As a result, Devin Singletary is a winner for fantasy football purposes on this new-look Texans team. Singletary has a career average of 4.7 yards per carry and joins second-year back, Dameon Pierce, who has a 4.3 average of his own after one season. With a rookie quarterback under center, both Singletary and Pierce could be busy. Pierce led the team with 220 carries last season without any other Texan player logging more than 42 carries.

Singletary’s career-high in rush attempts is just 188. That’s as the lead back on a Bills offense with Josh Allen rushing an average of 114 times per season with Singletary on the team. I don’t expect Singletary to take over Houston’s backfield, but he should see somewhere between 150-200 carries alongside Pierce.

More importantly, Singletary should see a nice-sized role as a pass catcher out of the backfield. He’s seen 50 or more targets in each of the last three seasons with the Bills. Singletary should be a safety blanket for whichever rookie quarterback needs to dump off the ball. That said, Singletary’s value should remain the same, if not increase, in PPR formats, on volume alone. The quality of his touches won’t be nearly what they were in Buffalo, but he should maintain solid flex value on most 2023 fantasy rosters.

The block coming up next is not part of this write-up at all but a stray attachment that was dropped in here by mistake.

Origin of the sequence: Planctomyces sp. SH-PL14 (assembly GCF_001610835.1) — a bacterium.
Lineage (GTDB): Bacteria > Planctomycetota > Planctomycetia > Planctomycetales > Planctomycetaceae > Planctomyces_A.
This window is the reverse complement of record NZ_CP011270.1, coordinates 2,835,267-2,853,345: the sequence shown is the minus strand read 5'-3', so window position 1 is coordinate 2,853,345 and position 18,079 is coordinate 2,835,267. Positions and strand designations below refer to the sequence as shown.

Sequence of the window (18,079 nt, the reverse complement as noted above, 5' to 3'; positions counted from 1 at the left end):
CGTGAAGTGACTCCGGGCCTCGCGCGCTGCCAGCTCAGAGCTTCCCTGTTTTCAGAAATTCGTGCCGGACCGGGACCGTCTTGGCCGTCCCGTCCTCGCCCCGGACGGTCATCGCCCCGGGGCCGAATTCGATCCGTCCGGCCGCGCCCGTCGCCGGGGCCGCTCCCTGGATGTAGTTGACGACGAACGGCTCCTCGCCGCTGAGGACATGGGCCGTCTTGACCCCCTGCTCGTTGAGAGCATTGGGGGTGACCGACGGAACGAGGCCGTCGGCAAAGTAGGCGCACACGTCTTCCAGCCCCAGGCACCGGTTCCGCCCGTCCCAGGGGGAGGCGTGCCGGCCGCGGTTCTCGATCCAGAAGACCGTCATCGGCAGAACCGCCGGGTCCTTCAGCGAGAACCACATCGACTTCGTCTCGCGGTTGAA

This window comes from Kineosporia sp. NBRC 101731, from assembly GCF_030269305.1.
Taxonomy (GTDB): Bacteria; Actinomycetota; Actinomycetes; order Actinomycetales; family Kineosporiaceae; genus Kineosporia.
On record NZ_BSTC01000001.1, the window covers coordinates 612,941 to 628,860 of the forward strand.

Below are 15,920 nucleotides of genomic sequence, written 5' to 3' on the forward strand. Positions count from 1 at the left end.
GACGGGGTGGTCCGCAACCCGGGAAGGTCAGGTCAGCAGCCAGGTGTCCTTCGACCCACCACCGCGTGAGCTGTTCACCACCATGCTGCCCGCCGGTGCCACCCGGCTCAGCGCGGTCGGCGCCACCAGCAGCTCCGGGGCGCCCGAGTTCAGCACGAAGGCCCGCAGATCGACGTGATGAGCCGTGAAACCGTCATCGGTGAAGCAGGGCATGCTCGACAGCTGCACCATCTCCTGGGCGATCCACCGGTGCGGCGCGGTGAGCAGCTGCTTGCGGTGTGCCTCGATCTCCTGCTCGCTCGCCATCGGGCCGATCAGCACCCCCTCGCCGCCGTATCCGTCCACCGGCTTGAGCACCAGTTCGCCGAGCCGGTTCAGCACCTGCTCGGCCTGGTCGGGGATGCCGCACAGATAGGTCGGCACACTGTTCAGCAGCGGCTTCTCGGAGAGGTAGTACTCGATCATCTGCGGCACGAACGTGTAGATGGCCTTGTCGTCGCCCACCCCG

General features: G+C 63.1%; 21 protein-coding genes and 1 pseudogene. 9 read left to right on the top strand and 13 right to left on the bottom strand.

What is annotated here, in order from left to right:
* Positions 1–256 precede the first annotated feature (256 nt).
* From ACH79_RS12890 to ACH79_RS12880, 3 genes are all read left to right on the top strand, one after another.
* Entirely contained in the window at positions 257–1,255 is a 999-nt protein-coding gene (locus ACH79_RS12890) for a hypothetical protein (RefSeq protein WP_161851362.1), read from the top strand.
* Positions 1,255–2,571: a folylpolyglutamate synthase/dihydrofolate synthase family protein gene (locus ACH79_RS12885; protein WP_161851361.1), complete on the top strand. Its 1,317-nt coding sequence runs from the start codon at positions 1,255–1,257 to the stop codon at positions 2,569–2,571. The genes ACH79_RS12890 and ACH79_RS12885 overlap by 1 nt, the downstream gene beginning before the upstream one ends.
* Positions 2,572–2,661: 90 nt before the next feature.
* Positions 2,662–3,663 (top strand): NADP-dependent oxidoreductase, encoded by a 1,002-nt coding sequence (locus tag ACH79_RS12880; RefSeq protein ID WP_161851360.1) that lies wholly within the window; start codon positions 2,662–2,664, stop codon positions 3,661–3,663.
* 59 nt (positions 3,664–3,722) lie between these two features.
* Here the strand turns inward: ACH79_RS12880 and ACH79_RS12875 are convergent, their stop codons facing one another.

Alexander Mattison, Minnesota Vikings

If not for anything else, Alexander Mattison is a free agent winner after signing an almost fully guaranteed two-year, $7 million deal to remain in Minnesota. He will be an even bigger winner if   a possible Dalvin Cook trade does in fact occur.

Until then, though, Mattison’s role is pretty straightforward. He is a strong runner who seamlessly rotates in behind Dalvin Cook to keep the Vikings’ offense moving. Cook’s availability is no sure thing each season, so we have seen Mattison perform in a big way as the starter, too. In games where he’s seen 10 or more carries, Mattison averages nearly 70 rushing yards on an average of 15.9 attempts. More importantly, he averages 14.1 PPR points per game in said games.

If Cook is on the move, Mattison now has a deal in place that suggests he would see a heavy workload. Minnesota likely looks to add depth behind him in the draft in such a scenario. For years, Mattison has been a must-have handcuff for fantasy football. Landing back in Minnesota, given the circumstances, only solidifies the case to having him on your roster once more.

Free Agent Running Back Losers

Raheem Mostert and Jeff Wilson Jr., Miami Dolphins